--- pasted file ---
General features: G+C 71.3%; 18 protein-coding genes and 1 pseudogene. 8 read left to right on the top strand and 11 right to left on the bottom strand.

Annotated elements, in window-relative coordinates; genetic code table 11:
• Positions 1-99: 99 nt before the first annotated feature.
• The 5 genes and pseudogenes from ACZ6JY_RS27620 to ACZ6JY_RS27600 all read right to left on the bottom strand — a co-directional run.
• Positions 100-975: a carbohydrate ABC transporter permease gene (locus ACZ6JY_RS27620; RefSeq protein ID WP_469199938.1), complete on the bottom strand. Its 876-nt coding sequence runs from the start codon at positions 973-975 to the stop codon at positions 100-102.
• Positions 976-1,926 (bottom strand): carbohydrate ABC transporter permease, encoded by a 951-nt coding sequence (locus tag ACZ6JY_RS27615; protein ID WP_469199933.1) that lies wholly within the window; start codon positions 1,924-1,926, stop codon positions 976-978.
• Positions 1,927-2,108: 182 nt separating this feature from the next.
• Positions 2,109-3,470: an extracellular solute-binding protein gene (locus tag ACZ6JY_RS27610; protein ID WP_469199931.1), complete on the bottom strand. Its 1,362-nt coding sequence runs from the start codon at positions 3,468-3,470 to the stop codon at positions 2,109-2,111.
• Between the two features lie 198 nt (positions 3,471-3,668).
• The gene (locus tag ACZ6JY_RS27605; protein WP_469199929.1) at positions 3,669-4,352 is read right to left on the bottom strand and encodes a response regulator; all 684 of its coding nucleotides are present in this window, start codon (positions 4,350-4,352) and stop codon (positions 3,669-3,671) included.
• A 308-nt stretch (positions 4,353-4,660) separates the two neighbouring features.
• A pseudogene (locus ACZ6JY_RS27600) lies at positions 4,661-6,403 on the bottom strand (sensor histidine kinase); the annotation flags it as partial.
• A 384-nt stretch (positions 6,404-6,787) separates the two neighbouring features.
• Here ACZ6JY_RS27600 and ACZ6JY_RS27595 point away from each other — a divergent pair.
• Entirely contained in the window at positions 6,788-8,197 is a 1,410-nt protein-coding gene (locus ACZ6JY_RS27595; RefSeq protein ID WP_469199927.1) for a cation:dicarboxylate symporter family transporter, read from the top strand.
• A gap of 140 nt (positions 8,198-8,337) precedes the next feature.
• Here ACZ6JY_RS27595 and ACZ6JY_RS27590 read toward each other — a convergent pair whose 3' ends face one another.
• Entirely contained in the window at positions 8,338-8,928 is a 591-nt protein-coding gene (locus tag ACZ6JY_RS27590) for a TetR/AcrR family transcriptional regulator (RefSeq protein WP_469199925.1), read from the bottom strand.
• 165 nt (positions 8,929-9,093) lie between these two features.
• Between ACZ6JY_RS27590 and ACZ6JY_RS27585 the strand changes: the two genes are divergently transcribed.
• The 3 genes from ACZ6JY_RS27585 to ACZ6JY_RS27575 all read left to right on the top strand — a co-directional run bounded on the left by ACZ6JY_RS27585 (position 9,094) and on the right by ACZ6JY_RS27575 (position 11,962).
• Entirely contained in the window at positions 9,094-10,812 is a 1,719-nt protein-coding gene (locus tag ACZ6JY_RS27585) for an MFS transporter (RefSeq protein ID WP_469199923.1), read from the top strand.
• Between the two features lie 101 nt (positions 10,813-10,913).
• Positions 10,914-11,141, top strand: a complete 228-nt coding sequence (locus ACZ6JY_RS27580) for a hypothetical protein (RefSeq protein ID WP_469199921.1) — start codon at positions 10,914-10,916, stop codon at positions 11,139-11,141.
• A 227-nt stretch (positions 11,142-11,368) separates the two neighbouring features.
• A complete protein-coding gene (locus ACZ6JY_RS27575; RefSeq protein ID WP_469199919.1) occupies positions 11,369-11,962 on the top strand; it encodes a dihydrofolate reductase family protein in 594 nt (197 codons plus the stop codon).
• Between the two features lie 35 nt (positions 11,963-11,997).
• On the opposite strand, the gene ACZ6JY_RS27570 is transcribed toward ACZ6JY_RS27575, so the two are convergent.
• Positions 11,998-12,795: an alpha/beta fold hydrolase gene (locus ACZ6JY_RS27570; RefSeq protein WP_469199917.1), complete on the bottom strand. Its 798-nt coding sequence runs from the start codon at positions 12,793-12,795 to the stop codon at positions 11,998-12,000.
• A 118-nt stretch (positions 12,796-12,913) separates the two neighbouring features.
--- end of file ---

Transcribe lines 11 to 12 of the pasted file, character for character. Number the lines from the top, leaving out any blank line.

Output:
• A 308-nt stretch (positions 4,353-4,660) separates the two neighbouring features.
• A pseudogene (locus ACZ6JY_RS27600) lies at positions 4,661-6,403 on the bottom strand (sensor histidine kinase); the annotation flags it as partial.